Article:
13 August 07

Zen and the art if Tramps

I am the Second Mate, and this is a tramp. For the uninitiated: the Second Mate (2/M) is the navigation officer, it is my job to make sure the charts and pubs (again for the uninitiated: maps at sea are called charts, reference books are called pubs short for publications) all corrected for the parts of the world that we will be sailing. Every week corrections are issued by the NGA (National Geospacial Inelegance Agency - they were once called NIMA - National Imagery and Mapping Agency, before that DMA - Defense Mapping Agency, before that CGS - Coast and Geodesic Survey, every few years they reduce the quality of their services and change their name, so don't worry, they are just the agency in the US that makes charts, in the UK, Her Majesty's Stationary Office has produced the charts and pubs for 300 years and the quality only gets better, I guess when you are more worried about your name than the products you produce it shows, who'd-a-thunk? Ok, I'll get off my soap box.) Where was I? Oh, yes, these corrections are issued and it is my job to look through them each week and see if there are any that pertain to the charts that we will be using and every week there are a couple of dozen that I need to apply. Some times this means erasing a buoy on a chart, other times it means drawing the symbol for a shipwreck on some rocky shore where some poor bastard made a bad decision. These are called "chart corrections".

Chart corrections sound fun right? You get to draw little pictures of buoys, ship wrecks, fish (meaning fishing grounds), rocks, windmills, etc., actually it is fun. It is also very time consuming. Which brings me to the second term that I need to define: tramp. There are basically two ways to run a ship: as a liner or as a tramp. A liner makes regular stops picking up lots of different cargo in one port and dropping it off at other ports along her regularly scheduled route. If you want cargo moved from Xingang PRC to Oakland USA, then you find a ship making that route, shove it in a container and the ship will be happy to haul if for you. Lots of companies run liner service and guarantee that a ship will be leaving a given port every Friday and calling another given port two weeks later.

The other way you might run a ship is as a tramp. A tram does not have regularly scheduled routes, she plys the waters hither and thither going wherever there might be cargo to carry off to some other port. If you have 34,000 tons of wheat to move from Portland to North and East Africa, or 30,000 tons of sugar to move from the Hawaiian Islands to the Mainland or say 20,000 tons of scrap metal to move from Red Wood City USA to Masan S.Korea then you want to find a tramp. Put your cargo out to bid, select a ship and draw up a charter (sailors have special words for everything charter = contract for carriage of goods by sea).

The Moku Pahu is a tramp. Last time I was on this ship we hauled wheat to North and East Africa, we are currently hauling sugar from Hawaii to Crockett, California, and last week the Captain asked me to come up with a passage plan to sail from Red Wood City to Masan because the company was pursuing a charter for carrying scrap metal there. So I wrote up a passage plan, then pulled all the charts and started correcting them. Some of the charts have not been used in 10 years and need many, many corrections so I figured I should get a jump on it. Today the Captain called me just before I got off watch and asked for mileages for San Francisco to Seward Alaska, Seward to Nawiliwili Hawaii, Nawiliwili to San Francisco, and said that I should push the Korea work to the back burner for now. Well it was a lot of work that I don't have to do but it is also a lot of over time that I don't get to earn.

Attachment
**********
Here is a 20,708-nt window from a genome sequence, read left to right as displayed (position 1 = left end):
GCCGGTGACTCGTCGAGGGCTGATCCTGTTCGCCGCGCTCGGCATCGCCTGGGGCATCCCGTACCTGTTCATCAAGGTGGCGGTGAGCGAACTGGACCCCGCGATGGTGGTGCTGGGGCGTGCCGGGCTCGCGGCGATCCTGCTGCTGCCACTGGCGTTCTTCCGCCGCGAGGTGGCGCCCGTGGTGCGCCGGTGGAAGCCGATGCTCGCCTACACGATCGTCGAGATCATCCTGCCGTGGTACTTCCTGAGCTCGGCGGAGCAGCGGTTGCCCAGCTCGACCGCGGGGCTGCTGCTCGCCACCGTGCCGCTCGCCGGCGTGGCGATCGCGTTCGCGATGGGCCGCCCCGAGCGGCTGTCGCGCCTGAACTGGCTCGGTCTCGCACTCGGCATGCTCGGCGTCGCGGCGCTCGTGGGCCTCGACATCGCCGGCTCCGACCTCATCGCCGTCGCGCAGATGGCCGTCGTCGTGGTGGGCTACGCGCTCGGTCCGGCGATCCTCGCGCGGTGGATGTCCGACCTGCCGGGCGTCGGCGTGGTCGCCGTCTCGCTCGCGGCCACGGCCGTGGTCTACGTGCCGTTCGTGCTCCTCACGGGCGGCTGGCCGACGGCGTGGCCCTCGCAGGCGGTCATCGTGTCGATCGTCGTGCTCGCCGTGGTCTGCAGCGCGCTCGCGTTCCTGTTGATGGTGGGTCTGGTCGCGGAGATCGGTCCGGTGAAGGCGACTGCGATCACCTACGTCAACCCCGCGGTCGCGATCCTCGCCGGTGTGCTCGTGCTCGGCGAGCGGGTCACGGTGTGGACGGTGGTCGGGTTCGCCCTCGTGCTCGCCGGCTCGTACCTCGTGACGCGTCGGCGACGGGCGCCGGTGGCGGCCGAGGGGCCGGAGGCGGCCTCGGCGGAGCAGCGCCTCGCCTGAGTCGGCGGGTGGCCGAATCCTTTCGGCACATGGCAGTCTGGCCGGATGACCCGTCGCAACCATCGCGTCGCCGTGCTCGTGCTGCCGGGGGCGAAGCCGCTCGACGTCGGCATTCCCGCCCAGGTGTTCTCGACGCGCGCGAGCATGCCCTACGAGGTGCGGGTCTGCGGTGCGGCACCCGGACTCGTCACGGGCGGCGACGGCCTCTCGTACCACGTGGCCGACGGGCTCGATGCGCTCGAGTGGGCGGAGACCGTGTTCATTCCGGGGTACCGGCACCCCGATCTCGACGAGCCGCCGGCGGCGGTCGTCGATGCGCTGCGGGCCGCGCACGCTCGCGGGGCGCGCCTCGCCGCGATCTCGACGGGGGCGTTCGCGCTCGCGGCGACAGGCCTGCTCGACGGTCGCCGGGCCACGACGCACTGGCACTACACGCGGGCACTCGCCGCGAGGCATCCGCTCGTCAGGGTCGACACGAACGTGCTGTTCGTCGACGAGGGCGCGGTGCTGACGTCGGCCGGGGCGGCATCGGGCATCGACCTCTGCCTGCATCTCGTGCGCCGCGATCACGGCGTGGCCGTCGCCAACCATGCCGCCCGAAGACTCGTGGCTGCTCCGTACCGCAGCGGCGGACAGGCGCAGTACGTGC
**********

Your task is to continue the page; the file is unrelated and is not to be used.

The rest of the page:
When I sailed around the world on this ship last year our route was as follows: SF Bay, Portland, Long Beach, Panama Canal, Lybia, Suez Canal, Sudan, Kenya, Singapore, Nawiliwili, Kahului (Hawaii), SF Bay, that is 11 passages. Because the company kept pursuing different charters I made about one passage plan that we didn't use for each that we did. Each time the company would say they were thinking about sending us somewhere new and folks asked me if I thought we were really going to this or that port I'd respond "I'll tell you when we get there". So when the Captain said we were going to Korea, I said, "Ha! I've seen this before. I'll believe it when we hit the dock in Korea". I wrote a route and figured out what charts we would need, then wrote up an order for those we didn't have and started correcting those we did. I never got excited about going to Korea (I like Korea, they have great tea there!) because I never really believed that we would go there despite the insistence by the Captain that it sounded very final. Perhaps one might get excited about a particular port or perhaps they might feel trapped because suddenly the ships schedule will keep them away from home for a month or two longer than they had planned. Some people begin deciding what they will do in whatever port the latest rumor from the office lists as our destination. It takes some effort on my part, though with time it is getting easier, to release myself from hope, desire, and despair when thinking about my time on the ship. I surrender myself to the ship and her schedule. My bills at home are paid, I have enough books or studies aboard to keep me entertained for however long the ship may stay at sea. There is nothing that I can do to change the schedule, and there is no good that will come of my worrying about it.